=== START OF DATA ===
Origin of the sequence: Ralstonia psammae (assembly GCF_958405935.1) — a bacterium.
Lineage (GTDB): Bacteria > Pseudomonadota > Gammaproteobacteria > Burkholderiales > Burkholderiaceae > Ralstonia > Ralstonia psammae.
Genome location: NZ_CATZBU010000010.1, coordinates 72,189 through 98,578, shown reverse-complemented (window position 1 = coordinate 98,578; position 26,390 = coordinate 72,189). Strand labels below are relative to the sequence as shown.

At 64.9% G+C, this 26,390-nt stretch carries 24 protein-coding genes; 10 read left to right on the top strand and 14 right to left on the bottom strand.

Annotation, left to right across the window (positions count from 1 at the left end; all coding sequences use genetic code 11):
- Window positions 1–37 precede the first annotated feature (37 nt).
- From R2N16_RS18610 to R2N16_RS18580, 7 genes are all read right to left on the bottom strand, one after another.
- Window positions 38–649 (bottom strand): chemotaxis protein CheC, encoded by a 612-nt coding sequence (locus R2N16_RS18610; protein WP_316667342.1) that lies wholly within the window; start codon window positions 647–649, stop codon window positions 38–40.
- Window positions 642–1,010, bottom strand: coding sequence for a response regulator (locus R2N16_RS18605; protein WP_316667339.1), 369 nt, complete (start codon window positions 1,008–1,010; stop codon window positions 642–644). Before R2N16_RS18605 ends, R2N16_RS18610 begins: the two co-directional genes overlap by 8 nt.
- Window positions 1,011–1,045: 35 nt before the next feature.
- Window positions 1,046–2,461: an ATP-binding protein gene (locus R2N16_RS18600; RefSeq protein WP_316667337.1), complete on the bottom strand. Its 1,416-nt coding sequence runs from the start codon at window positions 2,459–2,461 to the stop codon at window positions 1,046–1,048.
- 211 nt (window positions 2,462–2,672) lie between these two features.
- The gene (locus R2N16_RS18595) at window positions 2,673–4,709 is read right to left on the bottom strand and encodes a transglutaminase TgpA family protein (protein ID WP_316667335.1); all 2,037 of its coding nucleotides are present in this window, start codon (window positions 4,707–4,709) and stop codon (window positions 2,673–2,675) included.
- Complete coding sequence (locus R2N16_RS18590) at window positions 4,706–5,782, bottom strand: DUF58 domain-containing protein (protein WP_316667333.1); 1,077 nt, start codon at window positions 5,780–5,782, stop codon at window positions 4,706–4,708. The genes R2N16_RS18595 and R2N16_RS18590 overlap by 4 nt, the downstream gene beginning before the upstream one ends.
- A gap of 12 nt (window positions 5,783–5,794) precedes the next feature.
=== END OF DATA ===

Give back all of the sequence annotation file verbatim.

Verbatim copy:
Origin of the sequence: Ralstonia psammae (assembly GCF_958405935.1) — a bacterium.
Lineage (GTDB): Bacteria > Pseudomonadota > Gammaproteobacteria > Burkholderiales > Burkholderiaceae > Ralstonia > Ralstonia psammae.
Genome location: NZ_CATZBU010000010.1, coordinates 72,189 through 98,578, shown reverse-complemented (window position 1 = coordinate 98,578; position 26,390 = coordinate 72,189). Strand labels below are relative to the sequence as shown.

At 64.9% G+C, this 26,390-nt stretch carries 24 protein-coding genes; 10 read left to right on the top strand and 14 right to left on the bottom strand.

Annotation, left to right across the window (positions count from 1 at the left end; all coding sequences use genetic code 11):
- Window positions 1–37 precede the first annotated feature (37 nt).
- From R2N16_RS18610 to R2N16_RS18580, 7 genes are all read right to left on the bottom strand, one after another.
- Window positions 38–649 (bottom strand): chemotaxis protein CheC, encoded by a 612-nt coding sequence (locus R2N16_RS18610; protein WP_316667342.1) that lies wholly within the window; start codon window positions 647–649, stop codon window positions 38–40.
- Window positions 642–1,010, bottom strand: coding sequence for a response regulator (locus R2N16_RS18605; protein WP_316667339.1), 369 nt, complete (start codon window positions 1,008–1,010; stop codon window positions 642–644). Before R2N16_RS18605 ends, R2N16_RS18610 begins: the two co-directional genes overlap by 8 nt.
- Window positions 1,011–1,045: 35 nt before the next feature.
- Window positions 1,046–2,461: an ATP-binding protein gene (locus R2N16_RS18600; RefSeq protein WP_316667337.1), complete on the bottom strand. Its 1,416-nt coding sequence runs from the start codon at window positions 2,459–2,461 to the stop codon at window positions 1,046–1,048.
- 211 nt (window positions 2,462–2,672) lie between these two features.
- The gene (locus R2N16_RS18595) at window positions 2,673–4,709 is read right to left on the bottom strand and encodes a transglutaminase TgpA family protein (protein ID WP_316667335.1); all 2,037 of its coding nucleotides are present in this window, start codon (window positions 4,707–4,709) and stop codon (window positions 2,673–2,675) included.
- Complete coding sequence (locus R2N16_RS18590) at window positions 4,706–5,782, bottom strand: DUF58 domain-containing protein (protein WP_316667333.1); 1,077 nt, start codon at window positions 5,780–5,782, stop codon at window positions 4,706–4,708. The genes R2N16_RS18595 and R2N16_RS18590 overlap by 4 nt, the downstream gene beginning before the upstream one ends.
- A gap of 12 nt (window positions 5,783–5,794) precedes the next feature.